VINCE Cable launched a scathing attack on the Conservatives at the Liberal Democrat Party conference, suggesting that Prime Minister David Cameron is “lying” over tax cuts.
The Business Secretary told delegates in Glasgow that the Lib Dems should be “pro-worker” as well as pro-business in a clear pitch to the left, as the
coalition government enters its final months in office ahead of the 2015 General Election.
Mr Cable accused the Tories of being “ideologically obsessed” with cuts and warned that Mr Cameron’s spending plans would do “great harm” to public services.
The Prime Minister last week pledged tax cuts for 30 million people if the Conservatives win next year’s election. Mr Cameron also said that he would raise the tax-free allowance from £10,500 to £12,500 by 2020.
And Chancellor George Osborne announced a freeze on benefits paid to people of working age for two years as part of another round of cuts after 2015.
However, Mr Cable claimed that tax rises would be needed to cut the deficit and prevent “unacceptable inequalities”.
Mr Cable, a former Glasgow Labour councillor, said: “The Tories’ proposal to take another £25 billion or more out of welfare and unprotected government departments will do great harm to valuable services: to imagine otherwise is fantasy. I will categorically not go along with this.”
He added: “The truth is more taxes will be needed to contribute to deficit reduction and also to address unacceptable inequalities. Any politician who tells you that the next Government can balance the budget and avoid tax increases is lying.”
Mr Cable went on to accuse the Conservatives of wanting to destroy the welfare state, in one of his most scathing attacks yet on his party’s coalition partners.
He said: “The need for budget discipline mustn’t become an obsession with ever deeper cuts. Key public services have already been cut to the bone from legal aid and local government, to policing and defence. The Tories are ideologically obsessed by cuts because they see it as a way of destroying public service and the welfare state, which they detest.”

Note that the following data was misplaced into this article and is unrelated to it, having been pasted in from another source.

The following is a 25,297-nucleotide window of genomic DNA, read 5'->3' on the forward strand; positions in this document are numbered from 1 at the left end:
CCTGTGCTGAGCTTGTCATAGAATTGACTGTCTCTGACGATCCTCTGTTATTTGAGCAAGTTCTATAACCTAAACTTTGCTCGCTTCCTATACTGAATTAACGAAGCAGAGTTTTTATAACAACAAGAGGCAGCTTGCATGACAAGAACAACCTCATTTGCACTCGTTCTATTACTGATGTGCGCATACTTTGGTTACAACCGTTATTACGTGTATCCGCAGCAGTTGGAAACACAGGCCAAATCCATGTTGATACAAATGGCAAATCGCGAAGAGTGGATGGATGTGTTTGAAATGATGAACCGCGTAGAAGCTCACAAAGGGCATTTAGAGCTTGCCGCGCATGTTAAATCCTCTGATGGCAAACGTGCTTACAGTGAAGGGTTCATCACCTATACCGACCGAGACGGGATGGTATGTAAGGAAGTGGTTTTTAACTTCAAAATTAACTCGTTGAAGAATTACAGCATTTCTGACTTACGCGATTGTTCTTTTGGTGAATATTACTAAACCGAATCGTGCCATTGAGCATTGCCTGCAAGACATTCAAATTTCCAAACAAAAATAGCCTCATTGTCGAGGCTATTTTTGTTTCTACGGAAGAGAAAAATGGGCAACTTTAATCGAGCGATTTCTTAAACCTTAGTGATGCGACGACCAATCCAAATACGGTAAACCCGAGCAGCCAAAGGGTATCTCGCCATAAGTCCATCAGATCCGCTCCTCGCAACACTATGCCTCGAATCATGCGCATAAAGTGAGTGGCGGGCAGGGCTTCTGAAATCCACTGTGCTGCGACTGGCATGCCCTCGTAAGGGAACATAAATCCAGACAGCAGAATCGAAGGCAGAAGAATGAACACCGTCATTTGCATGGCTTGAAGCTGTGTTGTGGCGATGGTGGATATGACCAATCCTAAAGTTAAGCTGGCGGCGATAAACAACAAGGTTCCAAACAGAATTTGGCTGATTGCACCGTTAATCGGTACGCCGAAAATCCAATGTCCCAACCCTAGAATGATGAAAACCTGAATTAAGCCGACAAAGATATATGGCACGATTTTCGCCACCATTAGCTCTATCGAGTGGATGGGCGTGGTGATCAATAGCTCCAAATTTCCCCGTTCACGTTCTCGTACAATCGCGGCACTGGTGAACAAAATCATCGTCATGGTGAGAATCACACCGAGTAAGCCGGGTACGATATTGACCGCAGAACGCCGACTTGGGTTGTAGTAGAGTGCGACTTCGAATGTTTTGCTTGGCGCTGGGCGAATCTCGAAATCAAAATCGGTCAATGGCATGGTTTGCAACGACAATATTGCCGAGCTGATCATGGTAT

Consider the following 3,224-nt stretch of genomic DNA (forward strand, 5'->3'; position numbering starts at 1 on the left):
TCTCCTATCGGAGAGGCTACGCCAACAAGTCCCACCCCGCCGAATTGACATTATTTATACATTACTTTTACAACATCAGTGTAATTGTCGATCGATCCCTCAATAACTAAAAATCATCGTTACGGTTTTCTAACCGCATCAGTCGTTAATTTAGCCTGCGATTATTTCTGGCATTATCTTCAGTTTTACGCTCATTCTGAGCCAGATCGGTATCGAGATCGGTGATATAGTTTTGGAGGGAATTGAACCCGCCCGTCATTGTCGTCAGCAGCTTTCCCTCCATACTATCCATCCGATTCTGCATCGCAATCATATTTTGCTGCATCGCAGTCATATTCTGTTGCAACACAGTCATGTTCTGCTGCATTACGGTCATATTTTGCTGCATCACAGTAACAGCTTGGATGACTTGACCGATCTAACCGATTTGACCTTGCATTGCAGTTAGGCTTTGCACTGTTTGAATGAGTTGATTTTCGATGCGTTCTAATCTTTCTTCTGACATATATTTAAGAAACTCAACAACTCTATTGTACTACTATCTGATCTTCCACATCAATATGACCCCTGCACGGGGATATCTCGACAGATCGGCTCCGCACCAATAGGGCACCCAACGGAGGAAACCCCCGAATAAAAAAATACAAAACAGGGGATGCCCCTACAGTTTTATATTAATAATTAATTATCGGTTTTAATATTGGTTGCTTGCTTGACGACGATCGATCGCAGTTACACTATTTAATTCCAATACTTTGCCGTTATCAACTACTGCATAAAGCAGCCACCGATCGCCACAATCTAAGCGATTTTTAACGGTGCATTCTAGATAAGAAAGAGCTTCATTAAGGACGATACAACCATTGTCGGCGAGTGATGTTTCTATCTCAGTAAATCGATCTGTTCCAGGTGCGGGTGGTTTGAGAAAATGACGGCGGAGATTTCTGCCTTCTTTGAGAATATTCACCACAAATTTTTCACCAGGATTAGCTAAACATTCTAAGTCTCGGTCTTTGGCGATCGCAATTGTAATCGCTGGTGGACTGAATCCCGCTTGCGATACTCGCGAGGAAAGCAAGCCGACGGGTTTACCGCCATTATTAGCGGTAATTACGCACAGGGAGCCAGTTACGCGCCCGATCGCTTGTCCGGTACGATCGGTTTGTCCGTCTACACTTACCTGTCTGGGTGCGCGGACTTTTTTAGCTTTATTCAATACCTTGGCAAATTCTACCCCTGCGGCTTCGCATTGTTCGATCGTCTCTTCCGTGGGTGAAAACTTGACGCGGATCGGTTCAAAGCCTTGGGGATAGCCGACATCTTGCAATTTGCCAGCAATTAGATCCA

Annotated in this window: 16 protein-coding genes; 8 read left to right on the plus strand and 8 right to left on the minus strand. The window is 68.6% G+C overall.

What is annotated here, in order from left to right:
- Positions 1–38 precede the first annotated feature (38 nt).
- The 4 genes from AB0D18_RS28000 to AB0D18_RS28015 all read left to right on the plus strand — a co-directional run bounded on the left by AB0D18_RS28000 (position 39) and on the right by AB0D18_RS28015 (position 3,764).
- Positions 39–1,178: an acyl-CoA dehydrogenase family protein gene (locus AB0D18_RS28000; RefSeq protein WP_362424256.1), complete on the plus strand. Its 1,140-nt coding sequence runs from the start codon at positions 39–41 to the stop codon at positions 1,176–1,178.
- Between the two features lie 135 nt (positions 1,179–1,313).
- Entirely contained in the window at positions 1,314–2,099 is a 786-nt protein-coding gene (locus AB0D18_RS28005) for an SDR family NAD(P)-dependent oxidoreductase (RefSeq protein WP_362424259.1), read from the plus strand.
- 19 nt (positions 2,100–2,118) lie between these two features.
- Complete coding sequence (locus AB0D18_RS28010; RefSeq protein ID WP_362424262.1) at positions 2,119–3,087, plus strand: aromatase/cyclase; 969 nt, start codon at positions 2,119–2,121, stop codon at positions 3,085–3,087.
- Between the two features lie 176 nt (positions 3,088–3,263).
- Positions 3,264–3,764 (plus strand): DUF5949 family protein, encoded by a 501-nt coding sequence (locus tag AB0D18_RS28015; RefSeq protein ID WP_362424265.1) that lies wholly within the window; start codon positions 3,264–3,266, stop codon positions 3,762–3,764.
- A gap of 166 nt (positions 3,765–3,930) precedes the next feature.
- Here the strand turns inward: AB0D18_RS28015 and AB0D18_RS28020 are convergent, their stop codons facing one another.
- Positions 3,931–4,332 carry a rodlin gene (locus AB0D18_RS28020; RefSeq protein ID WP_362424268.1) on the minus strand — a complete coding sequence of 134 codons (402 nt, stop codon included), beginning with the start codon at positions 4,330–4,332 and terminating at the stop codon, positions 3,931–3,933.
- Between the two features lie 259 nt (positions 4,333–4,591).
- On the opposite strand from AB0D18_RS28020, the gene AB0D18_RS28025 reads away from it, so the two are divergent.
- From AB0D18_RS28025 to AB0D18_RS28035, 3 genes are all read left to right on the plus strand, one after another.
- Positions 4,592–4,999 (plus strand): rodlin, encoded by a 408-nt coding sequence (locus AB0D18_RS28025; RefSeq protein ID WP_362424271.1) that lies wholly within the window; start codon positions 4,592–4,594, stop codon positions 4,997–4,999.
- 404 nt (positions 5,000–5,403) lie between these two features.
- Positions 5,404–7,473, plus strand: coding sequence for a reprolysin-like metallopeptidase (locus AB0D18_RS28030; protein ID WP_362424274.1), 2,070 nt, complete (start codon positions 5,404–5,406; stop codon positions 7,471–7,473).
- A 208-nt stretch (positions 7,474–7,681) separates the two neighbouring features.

Mr Cable also announced a review of legally enforceable rights for workers who “don’t currently have full employment rights”.
He said: “I believe we should be pro-business but we should also be pro-worker. Which is why today I am launching a wide-ranging enquiry into the conditions of large number of workers – up to a million – who fall through the cracks and don’t currently have full employment rights. The current system enforcing these rights has failed them and needs reform.”
Mr Cable went on to defend the decision of the Lib Dems to join the Conservatives in coalition in 2010, as the minister claimed his party had been a brake on the “extremes” of Mr Cameron and Mr Osborne.
He said: “Let us remember why we are in government. That we joined the coalition because there was a national economic emergency. That we worked with the Tories because voters chose them as the largest party, not because we like them or because we are like them.
“That we have been a major engine of reform, not just a brake on their extremes. We are accused of abandoning progressive politics. We haven’t. What we have abandoned is the politics of perpetual protest.”
He also attacked Tories who back further restrictions on the number of migrants coming to the UK. Mr Cable suggested that factions in the Conservatives were anxious to pursue similar policies to the anti-EU Ukip, which could defeat the Tories in a by-election later this week in Clacton-on-Sea.
He said: “The Tories are horribly torn between open economic liberalism and their inward looking, Ukip-facing grassroots, who probably see Clacton-on-Sea as the new Constantinople – holding out against the alien hordes.”
Mr Cable added: “Our responsibility as Liberal Democrats is to tell the uncomfortable truth: that the vast majority of migrants coming to the UK from inside or outside the EU have brought tangible benefits to the economy. Of course immigration does have to be controlled at the point of entry and exit. And we must deal with abuse and crack down on ‘benefit tourism’. But not at the expense of the EU single market, and its free movement of workers.”
However, Tory MSP Alex Johnstone said: “To grow the economy we need to reward effort and David Cameron’s plans on tax will do that.
“To suggest we should be increasing taxes on hard working families is a recipe for economic disaster.”